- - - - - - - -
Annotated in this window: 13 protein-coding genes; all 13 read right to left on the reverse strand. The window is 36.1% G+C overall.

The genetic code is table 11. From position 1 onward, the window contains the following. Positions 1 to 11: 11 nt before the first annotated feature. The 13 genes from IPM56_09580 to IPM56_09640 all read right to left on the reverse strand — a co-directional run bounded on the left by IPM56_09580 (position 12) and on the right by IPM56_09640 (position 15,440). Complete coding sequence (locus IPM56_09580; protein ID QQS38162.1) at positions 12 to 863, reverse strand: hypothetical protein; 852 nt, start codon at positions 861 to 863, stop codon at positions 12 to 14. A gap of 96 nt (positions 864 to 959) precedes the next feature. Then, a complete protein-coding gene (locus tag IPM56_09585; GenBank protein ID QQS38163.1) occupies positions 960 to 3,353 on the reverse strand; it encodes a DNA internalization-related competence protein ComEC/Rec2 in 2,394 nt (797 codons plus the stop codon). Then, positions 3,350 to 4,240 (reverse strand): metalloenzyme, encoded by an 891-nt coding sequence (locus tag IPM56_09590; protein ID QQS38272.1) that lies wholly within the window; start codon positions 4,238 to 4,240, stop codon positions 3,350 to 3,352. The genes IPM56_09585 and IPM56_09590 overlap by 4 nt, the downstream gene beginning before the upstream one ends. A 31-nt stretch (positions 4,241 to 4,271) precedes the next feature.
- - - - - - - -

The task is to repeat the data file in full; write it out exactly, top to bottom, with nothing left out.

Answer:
Annotated in this window: 13 protein-coding genes; all 13 read right to left on the reverse strand. The window is 36.1% G+C overall.

The genetic code is table 11. From position 1 onward, the window contains the following. Positions 1 to 11: 11 nt before the first annotated feature. The 13 genes from IPM56_09580 to IPM56_09640 all read right to left on the reverse strand — a co-directional run bounded on the left by IPM56_09580 (position 12) and on the right by IPM56_09640 (position 15,440). Complete coding sequence (locus IPM56_09580; protein ID QQS38162.1) at positions 12 to 863, reverse strand: hypothetical protein; 852 nt, start codon at positions 861 to 863, stop codon at positions 12 to 14. A gap of 96 nt (positions 864 to 959) precedes the next feature. Then, a complete protein-coding gene (locus tag IPM56_09585; GenBank protein ID QQS38163.1) occupies positions 960 to 3,353 on the reverse strand; it encodes a DNA internalization-related competence protein ComEC/Rec2 in 2,394 nt (797 codons plus the stop codon). Then, positions 3,350 to 4,240 (reverse strand): metalloenzyme, encoded by an 891-nt coding sequence (locus tag IPM56_09590; protein ID QQS38272.1) that lies wholly within the window; start codon positions 4,238 to 4,240, stop codon positions 3,350 to 3,352. The genes IPM56_09585 and IPM56_09590 overlap by 4 nt, the downstream gene beginning before the upstream one ends. A 31-nt stretch (positions 4,241 to 4,271) precedes the next feature.